economist Gerald Loeb

Gerald Loeb named by Forbes journalists the most quoted trader, comes from San Francisco. He was born in 1899 in the family of a wine merchant. Loeb's father moved to the United States from France in the hope of starting his own business, but his business was doomed after a seven-point earthquake in 1906 that left three-quarters of the city's population homeless.

The experience as a child hardened the character of Gerald Loeb: at the age of 22 he got a job in a brokerage firm as a trader. At the beginning of his career he became well known in professional circles due to the fact that he did not sell securities, which he doubted. An extraordinary approach to business and an undeniable talent of financier for eight years helped him to rise up the career ladder and become a partner in the firm for which he worked.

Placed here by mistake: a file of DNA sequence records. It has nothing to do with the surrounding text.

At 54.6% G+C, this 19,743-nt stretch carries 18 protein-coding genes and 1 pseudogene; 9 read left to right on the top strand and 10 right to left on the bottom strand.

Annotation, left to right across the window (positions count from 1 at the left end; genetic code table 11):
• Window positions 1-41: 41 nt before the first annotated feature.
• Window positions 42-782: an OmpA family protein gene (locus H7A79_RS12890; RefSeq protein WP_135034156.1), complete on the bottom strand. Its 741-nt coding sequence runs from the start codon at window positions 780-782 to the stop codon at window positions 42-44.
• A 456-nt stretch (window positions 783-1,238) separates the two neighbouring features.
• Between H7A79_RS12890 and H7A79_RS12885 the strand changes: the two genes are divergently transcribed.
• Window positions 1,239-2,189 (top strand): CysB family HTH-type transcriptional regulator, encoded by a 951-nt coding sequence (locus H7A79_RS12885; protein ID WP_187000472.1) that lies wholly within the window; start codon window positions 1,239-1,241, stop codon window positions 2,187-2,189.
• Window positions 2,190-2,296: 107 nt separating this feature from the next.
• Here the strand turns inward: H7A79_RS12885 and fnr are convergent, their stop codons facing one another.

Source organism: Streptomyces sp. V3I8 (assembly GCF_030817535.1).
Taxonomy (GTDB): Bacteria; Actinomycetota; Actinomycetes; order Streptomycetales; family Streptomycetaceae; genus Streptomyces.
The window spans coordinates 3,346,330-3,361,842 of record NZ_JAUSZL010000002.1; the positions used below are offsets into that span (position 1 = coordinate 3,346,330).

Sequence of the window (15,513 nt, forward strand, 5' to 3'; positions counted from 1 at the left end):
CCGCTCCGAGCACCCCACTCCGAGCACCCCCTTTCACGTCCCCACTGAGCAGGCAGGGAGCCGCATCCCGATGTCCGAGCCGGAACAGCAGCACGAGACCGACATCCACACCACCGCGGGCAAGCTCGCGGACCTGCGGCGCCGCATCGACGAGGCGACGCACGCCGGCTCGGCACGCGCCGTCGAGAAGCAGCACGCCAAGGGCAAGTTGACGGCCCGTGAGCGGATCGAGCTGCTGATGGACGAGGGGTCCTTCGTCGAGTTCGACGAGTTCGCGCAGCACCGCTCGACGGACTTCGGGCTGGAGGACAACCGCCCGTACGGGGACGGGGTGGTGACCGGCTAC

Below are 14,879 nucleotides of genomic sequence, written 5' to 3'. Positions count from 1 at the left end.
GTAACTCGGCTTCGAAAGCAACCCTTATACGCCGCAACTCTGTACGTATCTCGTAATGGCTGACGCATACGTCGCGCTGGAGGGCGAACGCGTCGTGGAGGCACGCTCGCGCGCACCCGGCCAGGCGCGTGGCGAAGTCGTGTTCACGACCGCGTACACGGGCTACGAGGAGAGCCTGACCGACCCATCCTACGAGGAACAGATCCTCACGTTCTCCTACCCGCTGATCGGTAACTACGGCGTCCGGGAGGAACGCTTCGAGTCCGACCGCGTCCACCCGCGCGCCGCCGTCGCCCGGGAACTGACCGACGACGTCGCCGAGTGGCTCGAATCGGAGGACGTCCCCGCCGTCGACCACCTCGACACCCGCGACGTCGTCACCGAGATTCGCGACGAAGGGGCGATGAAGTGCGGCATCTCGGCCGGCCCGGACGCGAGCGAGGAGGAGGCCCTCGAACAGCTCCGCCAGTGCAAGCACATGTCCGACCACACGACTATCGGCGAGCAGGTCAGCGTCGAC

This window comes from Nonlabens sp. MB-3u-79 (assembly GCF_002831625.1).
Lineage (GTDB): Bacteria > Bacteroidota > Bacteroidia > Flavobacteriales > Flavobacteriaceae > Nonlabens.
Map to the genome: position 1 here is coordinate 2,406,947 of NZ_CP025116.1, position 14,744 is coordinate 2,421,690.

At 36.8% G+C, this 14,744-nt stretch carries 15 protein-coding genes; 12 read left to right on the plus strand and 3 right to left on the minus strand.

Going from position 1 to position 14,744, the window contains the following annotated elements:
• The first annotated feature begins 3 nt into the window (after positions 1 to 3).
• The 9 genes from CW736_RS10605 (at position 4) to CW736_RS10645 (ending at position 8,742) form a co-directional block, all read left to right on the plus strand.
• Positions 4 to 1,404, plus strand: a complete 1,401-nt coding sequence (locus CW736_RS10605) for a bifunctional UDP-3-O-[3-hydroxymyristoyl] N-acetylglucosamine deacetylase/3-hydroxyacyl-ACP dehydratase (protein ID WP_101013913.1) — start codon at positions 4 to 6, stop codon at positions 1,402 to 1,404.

Predicting a stock market downturn in 1926, Gerald Loeb saved his capital as well as the deposits of his investors from the "Wall Street Collapse" that started the Great Depression. The good decisions that came during this period guaranteed him the status of one of the most competent financial experts. Taking the post of vice-chairman of "E. F. Hutton and Co., he was a senior executive until his retirement. Officially, Loeb's career at E. F. Hutton and Co." ended in 1965.

Publications by Gerald Loeb

As an outstanding financial analyst, Gerald Loeb devoted a lot of time to publications. His articles have been published in such well-known publications as Forbes and the Wall Street Journal. His book "The Struggle for Investment Survival," which sold hundreds of thousands of copies in its first year (1935), is now considered a must-read by labor in the circles of economists. In contrast to "Securities Analysis" B. Graham, it was written in plain language, understandable to people without a specialized education. Published after his retirement, "Fighting for Profits in the Market" is also a success among readers.

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